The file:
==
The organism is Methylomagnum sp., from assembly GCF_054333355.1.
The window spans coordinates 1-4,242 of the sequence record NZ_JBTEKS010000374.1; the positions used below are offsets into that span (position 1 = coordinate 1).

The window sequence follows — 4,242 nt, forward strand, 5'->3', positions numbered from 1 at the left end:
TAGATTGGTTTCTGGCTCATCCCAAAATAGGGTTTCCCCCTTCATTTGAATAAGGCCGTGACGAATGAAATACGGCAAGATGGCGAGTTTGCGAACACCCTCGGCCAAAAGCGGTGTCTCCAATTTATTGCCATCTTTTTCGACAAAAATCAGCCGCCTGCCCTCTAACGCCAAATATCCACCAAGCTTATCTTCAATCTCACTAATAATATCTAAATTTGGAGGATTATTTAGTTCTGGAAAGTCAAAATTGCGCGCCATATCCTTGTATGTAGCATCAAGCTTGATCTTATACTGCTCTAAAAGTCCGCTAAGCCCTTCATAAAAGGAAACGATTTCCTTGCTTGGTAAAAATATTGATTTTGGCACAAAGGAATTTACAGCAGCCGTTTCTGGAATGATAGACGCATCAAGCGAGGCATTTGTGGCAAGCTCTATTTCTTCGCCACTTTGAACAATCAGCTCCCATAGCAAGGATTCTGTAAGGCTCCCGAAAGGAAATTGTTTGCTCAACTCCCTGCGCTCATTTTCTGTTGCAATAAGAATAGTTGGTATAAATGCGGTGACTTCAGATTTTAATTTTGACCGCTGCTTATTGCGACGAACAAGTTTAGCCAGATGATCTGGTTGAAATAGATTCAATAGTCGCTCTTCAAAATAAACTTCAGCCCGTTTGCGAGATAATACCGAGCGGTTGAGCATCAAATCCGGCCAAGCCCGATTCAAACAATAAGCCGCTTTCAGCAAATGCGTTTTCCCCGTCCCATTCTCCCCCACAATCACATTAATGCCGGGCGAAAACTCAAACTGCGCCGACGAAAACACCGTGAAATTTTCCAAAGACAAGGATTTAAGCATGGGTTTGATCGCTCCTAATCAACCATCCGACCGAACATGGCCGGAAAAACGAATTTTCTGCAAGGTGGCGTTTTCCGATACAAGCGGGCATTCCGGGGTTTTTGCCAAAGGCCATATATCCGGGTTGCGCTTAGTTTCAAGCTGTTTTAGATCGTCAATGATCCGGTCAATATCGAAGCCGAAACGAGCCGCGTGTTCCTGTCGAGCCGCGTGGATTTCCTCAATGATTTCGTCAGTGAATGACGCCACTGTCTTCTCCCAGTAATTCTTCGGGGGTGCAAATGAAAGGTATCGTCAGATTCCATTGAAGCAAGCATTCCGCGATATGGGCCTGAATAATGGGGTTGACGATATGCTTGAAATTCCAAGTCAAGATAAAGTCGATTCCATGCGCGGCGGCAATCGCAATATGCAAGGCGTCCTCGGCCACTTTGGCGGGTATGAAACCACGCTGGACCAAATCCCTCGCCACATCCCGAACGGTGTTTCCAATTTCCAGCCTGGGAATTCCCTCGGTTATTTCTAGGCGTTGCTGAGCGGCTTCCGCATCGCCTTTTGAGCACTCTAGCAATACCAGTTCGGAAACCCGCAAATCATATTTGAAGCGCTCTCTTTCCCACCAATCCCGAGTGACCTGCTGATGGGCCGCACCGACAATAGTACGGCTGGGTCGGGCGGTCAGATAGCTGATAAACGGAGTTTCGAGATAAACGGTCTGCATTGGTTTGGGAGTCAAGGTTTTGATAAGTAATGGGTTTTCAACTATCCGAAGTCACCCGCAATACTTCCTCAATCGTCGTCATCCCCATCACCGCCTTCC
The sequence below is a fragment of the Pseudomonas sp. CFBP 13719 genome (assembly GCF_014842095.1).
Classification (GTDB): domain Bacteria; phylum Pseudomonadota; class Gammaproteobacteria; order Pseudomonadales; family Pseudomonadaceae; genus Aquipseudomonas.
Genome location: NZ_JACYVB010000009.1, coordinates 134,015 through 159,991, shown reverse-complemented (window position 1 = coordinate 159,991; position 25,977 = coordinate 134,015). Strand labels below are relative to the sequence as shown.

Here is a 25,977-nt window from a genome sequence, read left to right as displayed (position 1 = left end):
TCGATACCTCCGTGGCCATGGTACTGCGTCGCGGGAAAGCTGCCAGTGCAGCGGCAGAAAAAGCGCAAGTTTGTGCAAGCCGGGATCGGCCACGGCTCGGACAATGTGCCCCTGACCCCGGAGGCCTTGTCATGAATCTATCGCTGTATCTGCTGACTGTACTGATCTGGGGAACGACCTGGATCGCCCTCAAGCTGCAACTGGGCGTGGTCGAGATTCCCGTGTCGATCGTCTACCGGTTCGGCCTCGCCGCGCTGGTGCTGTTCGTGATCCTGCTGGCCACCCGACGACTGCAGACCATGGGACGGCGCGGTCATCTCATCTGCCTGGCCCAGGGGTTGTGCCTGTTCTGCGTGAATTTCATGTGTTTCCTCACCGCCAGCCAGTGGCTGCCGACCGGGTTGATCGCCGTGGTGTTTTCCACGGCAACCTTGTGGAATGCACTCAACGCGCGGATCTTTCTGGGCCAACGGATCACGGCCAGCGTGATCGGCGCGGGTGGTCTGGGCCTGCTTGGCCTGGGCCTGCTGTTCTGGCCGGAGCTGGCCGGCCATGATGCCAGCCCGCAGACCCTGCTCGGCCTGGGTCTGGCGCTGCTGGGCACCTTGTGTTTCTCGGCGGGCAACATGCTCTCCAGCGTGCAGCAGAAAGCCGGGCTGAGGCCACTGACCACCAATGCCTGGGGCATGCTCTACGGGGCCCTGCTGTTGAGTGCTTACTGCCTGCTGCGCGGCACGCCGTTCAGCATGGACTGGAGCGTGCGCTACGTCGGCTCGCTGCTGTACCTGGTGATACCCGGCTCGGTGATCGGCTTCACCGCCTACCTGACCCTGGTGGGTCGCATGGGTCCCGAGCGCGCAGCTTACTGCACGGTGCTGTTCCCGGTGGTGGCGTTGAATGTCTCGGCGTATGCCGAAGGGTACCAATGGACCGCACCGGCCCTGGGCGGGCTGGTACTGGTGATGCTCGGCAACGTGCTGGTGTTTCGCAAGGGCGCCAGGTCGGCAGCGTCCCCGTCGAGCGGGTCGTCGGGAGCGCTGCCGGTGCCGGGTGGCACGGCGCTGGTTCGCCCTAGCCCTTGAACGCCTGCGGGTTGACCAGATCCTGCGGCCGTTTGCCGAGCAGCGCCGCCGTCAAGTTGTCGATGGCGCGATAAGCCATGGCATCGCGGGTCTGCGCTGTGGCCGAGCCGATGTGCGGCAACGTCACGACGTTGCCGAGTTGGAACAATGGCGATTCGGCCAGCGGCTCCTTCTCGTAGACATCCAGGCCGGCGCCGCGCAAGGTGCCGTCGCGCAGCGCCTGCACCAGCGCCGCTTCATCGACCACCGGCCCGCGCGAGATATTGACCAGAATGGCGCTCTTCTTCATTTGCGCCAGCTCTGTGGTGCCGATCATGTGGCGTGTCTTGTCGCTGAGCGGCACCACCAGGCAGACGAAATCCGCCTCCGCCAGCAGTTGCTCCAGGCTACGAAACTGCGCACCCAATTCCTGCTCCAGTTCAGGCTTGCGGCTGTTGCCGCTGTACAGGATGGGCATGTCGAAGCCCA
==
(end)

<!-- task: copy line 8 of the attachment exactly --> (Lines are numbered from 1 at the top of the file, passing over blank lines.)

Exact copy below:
Here is a 25,977-nt window from a genome sequence, read left to right as displayed (position 1 = left end):